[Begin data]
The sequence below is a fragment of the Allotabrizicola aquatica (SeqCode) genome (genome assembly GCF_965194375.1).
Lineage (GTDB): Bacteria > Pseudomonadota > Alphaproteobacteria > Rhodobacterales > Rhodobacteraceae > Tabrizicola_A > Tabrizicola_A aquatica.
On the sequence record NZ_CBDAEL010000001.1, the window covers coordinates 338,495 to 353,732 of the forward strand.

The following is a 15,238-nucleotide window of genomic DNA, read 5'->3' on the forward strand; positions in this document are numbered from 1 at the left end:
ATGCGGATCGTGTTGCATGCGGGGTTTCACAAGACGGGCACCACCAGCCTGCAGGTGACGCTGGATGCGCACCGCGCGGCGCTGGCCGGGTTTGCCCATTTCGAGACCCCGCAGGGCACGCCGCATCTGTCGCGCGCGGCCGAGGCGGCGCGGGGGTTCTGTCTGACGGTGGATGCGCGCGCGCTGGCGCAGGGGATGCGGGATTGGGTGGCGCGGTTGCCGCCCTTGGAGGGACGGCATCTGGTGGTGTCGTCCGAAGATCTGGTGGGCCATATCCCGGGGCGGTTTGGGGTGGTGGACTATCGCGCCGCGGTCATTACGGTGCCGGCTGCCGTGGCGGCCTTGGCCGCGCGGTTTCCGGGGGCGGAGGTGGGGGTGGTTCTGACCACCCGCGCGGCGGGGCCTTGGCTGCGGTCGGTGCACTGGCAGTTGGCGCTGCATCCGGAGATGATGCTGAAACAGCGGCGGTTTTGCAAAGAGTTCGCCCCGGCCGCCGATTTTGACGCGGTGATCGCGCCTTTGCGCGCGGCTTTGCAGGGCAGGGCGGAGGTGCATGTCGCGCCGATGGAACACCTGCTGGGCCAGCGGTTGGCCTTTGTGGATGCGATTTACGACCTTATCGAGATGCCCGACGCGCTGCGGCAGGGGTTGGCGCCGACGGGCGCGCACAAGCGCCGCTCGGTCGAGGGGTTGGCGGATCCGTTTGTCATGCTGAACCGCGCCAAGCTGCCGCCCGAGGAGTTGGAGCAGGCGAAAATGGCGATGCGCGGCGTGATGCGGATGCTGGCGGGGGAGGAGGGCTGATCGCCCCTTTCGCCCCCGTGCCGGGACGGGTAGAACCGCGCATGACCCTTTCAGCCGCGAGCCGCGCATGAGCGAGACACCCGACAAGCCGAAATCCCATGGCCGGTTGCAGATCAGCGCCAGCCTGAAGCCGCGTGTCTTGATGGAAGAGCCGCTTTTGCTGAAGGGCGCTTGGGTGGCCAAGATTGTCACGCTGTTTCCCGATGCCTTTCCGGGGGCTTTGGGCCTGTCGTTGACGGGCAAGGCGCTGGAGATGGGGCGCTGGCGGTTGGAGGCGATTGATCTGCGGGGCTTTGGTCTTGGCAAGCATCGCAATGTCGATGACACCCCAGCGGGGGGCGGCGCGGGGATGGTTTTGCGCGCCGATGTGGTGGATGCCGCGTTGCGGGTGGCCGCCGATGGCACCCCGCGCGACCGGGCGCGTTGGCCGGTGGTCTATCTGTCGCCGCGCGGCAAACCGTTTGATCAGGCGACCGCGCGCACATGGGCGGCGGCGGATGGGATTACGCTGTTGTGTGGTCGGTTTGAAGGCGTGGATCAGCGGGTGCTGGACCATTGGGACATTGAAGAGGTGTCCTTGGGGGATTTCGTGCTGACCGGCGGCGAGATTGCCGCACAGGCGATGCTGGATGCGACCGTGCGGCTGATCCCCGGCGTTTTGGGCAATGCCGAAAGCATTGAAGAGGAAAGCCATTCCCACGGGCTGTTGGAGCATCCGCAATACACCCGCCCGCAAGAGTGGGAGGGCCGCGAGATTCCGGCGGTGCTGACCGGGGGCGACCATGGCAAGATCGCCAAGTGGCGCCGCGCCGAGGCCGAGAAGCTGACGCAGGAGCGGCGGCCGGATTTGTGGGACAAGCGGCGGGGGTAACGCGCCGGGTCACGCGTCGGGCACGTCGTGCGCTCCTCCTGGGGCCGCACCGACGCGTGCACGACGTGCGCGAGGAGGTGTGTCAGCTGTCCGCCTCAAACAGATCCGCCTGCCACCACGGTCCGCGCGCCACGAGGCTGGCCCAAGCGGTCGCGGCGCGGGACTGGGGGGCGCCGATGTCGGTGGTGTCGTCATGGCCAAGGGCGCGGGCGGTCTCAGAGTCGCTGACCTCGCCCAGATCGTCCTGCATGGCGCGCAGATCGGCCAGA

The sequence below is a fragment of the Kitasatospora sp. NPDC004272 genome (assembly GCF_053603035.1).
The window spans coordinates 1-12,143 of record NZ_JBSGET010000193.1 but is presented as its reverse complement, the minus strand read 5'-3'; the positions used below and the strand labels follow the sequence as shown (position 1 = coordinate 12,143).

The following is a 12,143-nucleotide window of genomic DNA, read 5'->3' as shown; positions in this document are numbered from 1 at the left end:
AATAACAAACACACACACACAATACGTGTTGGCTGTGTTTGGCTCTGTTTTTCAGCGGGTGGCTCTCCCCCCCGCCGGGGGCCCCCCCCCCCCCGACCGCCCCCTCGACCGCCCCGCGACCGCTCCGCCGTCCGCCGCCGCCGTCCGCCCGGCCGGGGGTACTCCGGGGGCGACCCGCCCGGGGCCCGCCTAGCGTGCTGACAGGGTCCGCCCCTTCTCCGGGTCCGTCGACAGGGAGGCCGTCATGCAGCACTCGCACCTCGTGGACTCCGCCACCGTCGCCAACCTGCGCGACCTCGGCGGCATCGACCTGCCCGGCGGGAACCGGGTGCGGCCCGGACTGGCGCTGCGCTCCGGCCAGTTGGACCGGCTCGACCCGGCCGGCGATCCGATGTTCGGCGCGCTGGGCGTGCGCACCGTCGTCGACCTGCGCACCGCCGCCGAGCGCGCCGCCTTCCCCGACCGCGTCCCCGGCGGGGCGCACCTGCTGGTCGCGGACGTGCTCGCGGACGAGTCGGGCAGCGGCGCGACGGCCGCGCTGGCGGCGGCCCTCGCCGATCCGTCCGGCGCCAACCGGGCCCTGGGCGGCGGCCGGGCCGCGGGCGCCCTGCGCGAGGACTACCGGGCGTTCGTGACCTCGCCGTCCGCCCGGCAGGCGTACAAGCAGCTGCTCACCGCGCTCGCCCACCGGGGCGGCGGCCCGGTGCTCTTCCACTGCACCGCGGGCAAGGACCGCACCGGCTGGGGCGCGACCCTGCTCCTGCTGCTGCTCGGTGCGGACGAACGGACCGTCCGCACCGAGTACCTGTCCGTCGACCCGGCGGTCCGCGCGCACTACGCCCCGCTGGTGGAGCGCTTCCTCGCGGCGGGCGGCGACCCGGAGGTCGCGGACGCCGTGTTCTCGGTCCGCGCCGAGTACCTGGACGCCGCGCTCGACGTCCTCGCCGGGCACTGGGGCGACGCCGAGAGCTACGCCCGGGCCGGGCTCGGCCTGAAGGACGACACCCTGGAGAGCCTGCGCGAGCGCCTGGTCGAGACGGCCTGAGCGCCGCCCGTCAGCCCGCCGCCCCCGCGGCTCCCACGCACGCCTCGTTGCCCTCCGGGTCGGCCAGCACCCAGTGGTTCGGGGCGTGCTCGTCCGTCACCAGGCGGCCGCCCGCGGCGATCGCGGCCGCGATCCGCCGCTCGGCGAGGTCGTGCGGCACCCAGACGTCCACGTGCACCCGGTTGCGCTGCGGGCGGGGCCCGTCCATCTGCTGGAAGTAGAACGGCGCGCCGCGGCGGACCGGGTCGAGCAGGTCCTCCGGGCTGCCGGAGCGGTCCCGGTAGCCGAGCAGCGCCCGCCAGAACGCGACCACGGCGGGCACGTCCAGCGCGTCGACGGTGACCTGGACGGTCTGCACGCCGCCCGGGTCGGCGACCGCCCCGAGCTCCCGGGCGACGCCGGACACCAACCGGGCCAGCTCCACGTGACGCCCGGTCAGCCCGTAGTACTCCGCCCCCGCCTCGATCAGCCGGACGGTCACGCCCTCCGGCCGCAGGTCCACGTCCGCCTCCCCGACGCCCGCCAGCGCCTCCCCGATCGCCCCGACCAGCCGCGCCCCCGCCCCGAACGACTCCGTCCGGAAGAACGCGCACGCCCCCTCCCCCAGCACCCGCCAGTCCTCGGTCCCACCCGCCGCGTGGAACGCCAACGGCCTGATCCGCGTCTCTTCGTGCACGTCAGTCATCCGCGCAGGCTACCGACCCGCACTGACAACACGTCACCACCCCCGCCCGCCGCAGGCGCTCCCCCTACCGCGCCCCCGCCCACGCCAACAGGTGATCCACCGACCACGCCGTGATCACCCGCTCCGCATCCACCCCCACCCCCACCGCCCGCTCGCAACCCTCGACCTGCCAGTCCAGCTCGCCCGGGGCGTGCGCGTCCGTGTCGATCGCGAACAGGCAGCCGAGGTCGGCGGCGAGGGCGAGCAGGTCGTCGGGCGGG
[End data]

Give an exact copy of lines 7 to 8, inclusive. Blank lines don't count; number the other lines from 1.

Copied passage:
The window spans coordinates 1-12,143 of record NZ_JBSGET010000193.1 but is presented as its reverse complement, the minus strand read 5'-3'; the positions used below and the strand labels follow the sequence as shown (position 1 = coordinate 12,143).

The following is a 12,143-nucleotide window of genomic DNA, read 5'->3' as shown; positions in this document are numbered from 1 at the left end: